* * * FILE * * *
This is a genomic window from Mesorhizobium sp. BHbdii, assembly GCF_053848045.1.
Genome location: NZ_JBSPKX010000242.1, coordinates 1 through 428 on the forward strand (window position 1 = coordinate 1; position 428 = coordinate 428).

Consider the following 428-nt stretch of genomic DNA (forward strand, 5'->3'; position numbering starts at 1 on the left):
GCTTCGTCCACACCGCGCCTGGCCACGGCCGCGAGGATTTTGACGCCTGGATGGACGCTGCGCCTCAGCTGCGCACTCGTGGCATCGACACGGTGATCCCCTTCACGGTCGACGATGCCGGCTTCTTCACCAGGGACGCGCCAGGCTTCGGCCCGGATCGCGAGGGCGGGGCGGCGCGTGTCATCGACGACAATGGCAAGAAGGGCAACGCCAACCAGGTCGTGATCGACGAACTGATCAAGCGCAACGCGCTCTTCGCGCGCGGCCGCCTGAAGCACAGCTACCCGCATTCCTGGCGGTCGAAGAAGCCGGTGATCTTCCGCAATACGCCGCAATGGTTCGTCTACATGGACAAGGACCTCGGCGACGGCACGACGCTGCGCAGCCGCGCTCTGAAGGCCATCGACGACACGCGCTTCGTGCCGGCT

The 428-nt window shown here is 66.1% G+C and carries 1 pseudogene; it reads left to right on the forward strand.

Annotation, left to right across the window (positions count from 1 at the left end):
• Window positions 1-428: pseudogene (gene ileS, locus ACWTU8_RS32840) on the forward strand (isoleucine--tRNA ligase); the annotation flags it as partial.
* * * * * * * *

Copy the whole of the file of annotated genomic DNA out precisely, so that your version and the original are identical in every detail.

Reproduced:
This is a genomic window from Mesorhizobium sp. BHbdii, assembly GCF_053848045.1.
Genome location: NZ_JBSPKX010000242.1, coordinates 1 through 428 on the forward strand (window position 1 = coordinate 1; position 428 = coordinate 428).

Consider the following 428-nt stretch of genomic DNA (forward strand, 5'->3'; position numbering starts at 1 on the left):
GCTTCGTCCACACCGCGCCTGGCCACGGCCGCGAGGATTTTGACGCCTGGATGGACGCTGCGCCTCAGCTGCGCACTCGTGGCATCGACACGGTGATCCCCTTCACGGTCGACGATGCCGGCTTCTTCACCAGGGACGCGCCAGGCTTCGGCCCGGATCGCGAGGGCGGGGCGGCGCGTGTCATCGACGACAATGGCAAGAAGGGCAACGCCAACCAGGTCGTGATCGACGAACTGATCAAGCGCAACGCGCTCTTCGCGCGCGGCCGCCTGAAGCACAGCTACCCGCATTCCTGGCGGTCGAAGAAGCCGGTGATCTTCCGCAATACGCCGCAATGGTTCGTCTACATGGACAAGGACCTCGGCGACGGCACGACGCTGCGCAGCCGCGCTCTGAAGGCCATCGACGACACGCGCTTCGTGCCGGCT

The 428-nt window shown here is 66.1% G+C and carries 1 pseudogene; it reads left to right on the forward strand.

Annotation, left to right across the window (positions count from 1 at the left end):
• Window positions 1-428: pseudogene (gene ileS, locus ACWTU8_RS32840) on the forward strand (isoleucine--tRNA ligase); the annotation flags it as partial.